If you’re considering relocating for a new job, or even if you’re just beginning your search and want to be prepared, it’s a smart idea to really understand what it takes to relocate for a job. It is a high stakes decision, and most of us fear change. To take some of the unknowns out of the equation, here are 10 things you should know about job relocation to put yourself in a better position.
Research is essential to job relocation
Of course, you need to research your potential new employer—both the specific job and the company—but don’t neglect the rest of your homework. You need to know all about the new city, too. What’s the standard of living like there? How’s the weather? What’s the social scene like? If you have a family, where will they be going to work or school? The more questions you answer now, the less stressful your decision-making process will be.
The detailed description is essential
So, it sounds like the perfect job, right? Make sure you’ve got the long form description and understand each aspect of it. Meet at least twice with your potential boss and coworkers at the new office. Take a tour of the new place; make sure you come away with a strong sense of the organization’s culture and work environment.
Make a budget
If you haven’t created a budget yet—one that’s adjusted for your potential new city—you can’t even be sure the salary you’re being offered will work for you. Know the cost of living, how much housing runs, what you’ll need to invest in transportation, how much you will spend on furniture, and the details of your salary and other income before you make the jump. Remember, relocation is a big expense on its own; you can take some of the bite out of the process by renting furniture, which can really cut down your initial housing investment.
Nose around on social media
You can learn a lot about a company by checking it out on social media. Don’t stop with official company pages, either. See who you can find on LinkedIn or other social networks who works there. Then, move on to places like Glassdoor and message boards to see what people are saying about the company. If the company is hemorrhaging employees, you may want to keep looking.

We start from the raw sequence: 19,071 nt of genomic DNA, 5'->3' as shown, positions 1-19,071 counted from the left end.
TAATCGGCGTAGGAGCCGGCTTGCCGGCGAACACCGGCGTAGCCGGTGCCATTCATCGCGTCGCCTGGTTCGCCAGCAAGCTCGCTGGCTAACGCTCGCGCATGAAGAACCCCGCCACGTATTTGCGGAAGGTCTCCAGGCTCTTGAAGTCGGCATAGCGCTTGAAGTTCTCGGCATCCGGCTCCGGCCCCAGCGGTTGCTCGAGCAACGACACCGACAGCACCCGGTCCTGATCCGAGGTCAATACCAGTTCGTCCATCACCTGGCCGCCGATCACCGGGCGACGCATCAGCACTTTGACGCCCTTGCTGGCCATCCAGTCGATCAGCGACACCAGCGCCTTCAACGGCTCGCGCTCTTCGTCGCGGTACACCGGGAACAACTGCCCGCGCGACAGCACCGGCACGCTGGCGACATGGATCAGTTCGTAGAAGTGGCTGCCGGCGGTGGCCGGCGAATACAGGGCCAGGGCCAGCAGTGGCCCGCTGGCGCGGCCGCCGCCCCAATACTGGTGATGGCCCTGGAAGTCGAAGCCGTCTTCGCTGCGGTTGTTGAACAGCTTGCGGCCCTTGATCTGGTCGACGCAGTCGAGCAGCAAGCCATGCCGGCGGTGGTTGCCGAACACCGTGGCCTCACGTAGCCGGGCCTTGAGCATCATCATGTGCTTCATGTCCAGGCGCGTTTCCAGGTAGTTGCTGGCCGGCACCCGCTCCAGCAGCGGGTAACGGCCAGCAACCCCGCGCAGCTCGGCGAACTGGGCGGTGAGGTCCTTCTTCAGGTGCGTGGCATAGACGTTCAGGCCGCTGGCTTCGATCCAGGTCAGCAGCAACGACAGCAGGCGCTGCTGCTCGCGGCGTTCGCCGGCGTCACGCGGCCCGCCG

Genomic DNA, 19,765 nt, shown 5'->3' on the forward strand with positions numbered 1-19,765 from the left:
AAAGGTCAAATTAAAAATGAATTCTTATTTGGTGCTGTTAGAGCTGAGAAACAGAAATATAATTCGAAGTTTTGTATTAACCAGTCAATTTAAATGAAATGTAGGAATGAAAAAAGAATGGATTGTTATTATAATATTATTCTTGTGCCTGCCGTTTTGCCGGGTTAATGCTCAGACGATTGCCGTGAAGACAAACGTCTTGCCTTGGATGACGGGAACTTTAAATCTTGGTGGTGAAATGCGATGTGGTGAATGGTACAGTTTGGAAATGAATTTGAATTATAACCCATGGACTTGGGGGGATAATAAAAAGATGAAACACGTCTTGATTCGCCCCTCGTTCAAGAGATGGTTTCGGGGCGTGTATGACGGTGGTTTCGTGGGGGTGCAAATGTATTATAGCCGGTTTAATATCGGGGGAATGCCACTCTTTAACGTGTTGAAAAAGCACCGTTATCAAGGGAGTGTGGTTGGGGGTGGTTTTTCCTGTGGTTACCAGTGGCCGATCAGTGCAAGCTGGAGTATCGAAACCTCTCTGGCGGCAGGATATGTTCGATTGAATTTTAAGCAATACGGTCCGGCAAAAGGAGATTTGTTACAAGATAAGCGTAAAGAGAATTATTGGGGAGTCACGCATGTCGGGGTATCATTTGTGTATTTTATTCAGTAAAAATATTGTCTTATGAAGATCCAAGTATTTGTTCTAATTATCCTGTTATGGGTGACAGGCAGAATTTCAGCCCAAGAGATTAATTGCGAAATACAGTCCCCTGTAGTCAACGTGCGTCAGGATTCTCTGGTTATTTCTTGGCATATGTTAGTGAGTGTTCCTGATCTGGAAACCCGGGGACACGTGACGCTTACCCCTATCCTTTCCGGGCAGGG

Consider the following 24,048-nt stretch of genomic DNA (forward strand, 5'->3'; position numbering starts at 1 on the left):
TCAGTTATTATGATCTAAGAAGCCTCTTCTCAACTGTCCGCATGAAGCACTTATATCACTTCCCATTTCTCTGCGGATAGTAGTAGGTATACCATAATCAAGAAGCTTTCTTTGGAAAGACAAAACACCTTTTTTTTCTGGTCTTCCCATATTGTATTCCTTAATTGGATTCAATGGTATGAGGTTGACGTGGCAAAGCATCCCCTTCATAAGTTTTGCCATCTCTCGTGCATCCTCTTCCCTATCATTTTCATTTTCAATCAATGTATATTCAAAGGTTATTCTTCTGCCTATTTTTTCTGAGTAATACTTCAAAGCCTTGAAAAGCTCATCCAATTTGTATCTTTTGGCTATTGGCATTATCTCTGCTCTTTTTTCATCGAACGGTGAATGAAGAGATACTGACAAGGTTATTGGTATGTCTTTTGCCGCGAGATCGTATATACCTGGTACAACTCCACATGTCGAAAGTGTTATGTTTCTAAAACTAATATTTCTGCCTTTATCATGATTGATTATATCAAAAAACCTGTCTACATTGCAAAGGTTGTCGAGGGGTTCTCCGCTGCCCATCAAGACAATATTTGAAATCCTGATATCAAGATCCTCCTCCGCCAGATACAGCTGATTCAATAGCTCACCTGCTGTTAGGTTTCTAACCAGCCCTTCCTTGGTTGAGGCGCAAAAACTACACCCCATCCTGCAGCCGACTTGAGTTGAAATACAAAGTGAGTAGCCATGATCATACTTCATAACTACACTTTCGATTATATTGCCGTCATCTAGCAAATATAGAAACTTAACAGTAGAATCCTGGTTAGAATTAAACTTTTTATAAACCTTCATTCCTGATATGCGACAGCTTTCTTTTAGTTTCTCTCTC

Don’t forget to list pros and cons
It may sound simplistic, but a pros and cons list is an excellent visual device that can help you clear away mental fog and cut through the noise. Take your time so you can be sure you’re noting every positive and negative detail about the prospect of relocating. When you’re done, you should have a clear picture of what you’d be gaining—and what you’d be giving up.
Is there a moving allowance?
It’s a great idea to research moving allowances and other benefits, from the costs of the move itself to assistance selling your current home. Each company is different; some have extensive moving assistance for new employees, and some have little to nothing in the way of moving benefits. Find out what’s out there, and what matters most to you. This way you know what to ask about and know how to negotiate.
Know what matters to your family
Unless you’re single, you won’t be moving alone. Make sure you know what your family wants from your potential relocation—if they’re open to it at all. And even if you are single, be sure that your extended family is aware of your potential relocation. You don’t want to get to the last stage of negotiating your dream job only to learn of a major objection your entire family has with your departure. For the sake of your own stress level and sanity, know your family’s stance before you start the process.
Where will go you from there?
Whenever you are seeking new employment, consider this: does the new position offer you the kind of growth opportunities that can further your career? Once you’re there, will you be able to learn and do more with your work, or will you be in danger of stagnation? Asking your potential employer about growth opportunities isn’t impertinent; it’s a sign that you care about your career and are looking to further it with them.
Identify your support network
As you consider job relocation, think about whether you know anyone in your new city. If you don’t, what kind of support network will you have to rely upon? If you know you’ll be a little unsupported for a while until you sink in new roots, will that work out for you and your family? Make sure you know.
Trust your gut
Humans develop intuition because it helps us survive, so trust your gut. If you just have a bad feeling about a job or a move, recognize that you are simply not comfortable with it. If, on the other hand, you have that palpable sense of excitement thinking about it, your intuition is giving you a green light. Consider following your gut instincts.
The bottom line
Moving to a totally new place for a job is a deeply personal decision, and it’s a little different for everyone. Fortunately, there are some common themes that tie these decisions together for all of us. There are also some things you can do to save money and make relocation easier—and renting furniture from Fashion Furniture is definitely one of them. Check in with yourself about these ten things you should know about job relocation, and you’ll be well-prepared to make your big decision.